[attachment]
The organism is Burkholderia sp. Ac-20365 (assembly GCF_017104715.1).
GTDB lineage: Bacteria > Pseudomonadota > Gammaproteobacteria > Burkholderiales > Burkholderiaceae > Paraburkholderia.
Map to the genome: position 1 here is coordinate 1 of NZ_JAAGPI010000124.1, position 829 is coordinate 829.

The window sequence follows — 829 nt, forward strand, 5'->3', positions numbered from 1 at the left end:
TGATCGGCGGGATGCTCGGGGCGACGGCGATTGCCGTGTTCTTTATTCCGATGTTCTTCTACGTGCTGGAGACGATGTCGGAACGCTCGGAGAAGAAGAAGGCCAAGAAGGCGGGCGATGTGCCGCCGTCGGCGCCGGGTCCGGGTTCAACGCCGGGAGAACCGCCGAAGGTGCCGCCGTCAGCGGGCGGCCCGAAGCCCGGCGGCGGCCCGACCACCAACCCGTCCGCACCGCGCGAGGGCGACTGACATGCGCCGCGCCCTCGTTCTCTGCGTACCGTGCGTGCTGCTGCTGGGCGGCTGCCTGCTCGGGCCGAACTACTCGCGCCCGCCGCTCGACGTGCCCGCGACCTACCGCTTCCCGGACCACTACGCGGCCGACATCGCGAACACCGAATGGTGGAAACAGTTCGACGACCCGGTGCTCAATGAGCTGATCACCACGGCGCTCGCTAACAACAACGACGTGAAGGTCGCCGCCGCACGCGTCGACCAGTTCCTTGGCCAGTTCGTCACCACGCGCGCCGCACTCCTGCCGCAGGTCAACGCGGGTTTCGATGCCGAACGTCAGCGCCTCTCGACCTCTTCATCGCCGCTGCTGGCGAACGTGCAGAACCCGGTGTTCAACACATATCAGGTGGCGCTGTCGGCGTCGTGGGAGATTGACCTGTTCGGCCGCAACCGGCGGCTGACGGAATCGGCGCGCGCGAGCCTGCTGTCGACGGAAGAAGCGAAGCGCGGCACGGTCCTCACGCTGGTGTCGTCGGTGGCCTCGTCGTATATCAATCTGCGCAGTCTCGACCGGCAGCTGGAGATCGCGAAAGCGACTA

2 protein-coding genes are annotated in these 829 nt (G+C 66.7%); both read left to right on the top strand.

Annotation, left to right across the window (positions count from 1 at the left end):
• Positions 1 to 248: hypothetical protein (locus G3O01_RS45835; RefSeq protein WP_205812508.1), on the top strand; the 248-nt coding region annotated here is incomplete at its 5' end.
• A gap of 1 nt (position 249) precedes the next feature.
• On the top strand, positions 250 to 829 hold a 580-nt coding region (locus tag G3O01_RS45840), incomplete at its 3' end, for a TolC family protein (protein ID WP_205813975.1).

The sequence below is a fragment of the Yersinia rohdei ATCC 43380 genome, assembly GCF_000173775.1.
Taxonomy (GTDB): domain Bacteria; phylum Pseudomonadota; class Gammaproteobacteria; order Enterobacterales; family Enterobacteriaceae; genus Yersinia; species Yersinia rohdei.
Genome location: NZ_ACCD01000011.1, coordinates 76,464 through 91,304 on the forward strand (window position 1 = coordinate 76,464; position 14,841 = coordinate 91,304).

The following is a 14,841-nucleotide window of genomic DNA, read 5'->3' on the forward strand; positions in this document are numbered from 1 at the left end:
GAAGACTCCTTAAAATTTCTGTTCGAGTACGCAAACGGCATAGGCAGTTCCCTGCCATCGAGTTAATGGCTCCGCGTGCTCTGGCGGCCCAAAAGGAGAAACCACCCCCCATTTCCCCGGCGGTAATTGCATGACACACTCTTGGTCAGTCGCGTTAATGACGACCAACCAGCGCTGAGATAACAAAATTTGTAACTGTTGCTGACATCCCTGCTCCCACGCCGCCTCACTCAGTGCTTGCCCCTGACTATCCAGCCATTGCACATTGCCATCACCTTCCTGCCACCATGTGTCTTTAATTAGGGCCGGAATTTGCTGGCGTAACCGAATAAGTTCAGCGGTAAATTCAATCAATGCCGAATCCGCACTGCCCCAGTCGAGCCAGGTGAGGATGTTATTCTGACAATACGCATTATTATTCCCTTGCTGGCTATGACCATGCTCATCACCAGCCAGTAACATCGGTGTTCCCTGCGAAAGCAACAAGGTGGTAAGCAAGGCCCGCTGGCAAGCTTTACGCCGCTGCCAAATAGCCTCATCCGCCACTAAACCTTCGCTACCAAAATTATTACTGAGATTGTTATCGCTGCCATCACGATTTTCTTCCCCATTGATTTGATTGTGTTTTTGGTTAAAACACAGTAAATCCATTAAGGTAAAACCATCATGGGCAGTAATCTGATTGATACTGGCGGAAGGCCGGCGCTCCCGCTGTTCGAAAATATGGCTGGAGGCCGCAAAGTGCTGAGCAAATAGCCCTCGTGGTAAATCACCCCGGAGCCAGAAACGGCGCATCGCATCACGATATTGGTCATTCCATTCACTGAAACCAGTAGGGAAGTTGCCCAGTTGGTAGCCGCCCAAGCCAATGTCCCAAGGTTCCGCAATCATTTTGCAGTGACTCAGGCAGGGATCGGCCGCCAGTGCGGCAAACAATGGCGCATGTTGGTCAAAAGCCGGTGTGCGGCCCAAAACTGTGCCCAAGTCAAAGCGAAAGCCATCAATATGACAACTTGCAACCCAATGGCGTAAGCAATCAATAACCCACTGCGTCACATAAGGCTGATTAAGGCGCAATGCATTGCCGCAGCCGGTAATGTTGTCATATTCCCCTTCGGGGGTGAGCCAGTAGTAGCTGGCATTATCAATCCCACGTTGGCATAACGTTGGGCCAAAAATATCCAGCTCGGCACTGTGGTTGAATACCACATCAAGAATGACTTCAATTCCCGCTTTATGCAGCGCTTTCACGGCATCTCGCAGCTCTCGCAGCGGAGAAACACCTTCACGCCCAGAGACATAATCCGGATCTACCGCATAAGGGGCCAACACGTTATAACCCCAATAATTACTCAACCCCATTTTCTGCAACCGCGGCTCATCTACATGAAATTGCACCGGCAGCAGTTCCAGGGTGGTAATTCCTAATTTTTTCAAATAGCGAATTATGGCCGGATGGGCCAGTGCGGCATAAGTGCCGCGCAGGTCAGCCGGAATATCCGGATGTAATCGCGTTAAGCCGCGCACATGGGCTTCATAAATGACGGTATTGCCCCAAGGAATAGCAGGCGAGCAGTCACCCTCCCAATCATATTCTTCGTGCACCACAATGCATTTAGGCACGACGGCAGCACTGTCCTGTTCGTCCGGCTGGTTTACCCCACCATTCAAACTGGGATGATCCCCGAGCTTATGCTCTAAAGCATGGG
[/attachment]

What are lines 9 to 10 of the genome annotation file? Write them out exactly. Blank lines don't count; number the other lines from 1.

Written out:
• A gap of 1 nt (position 249) precedes the next feature.
• On the top strand, positions 250 to 829 hold a 580-nt coding region (locus tag G3O01_RS45840), incomplete at its 3' end, for a TolC family protein (protein ID WP_205813975.1).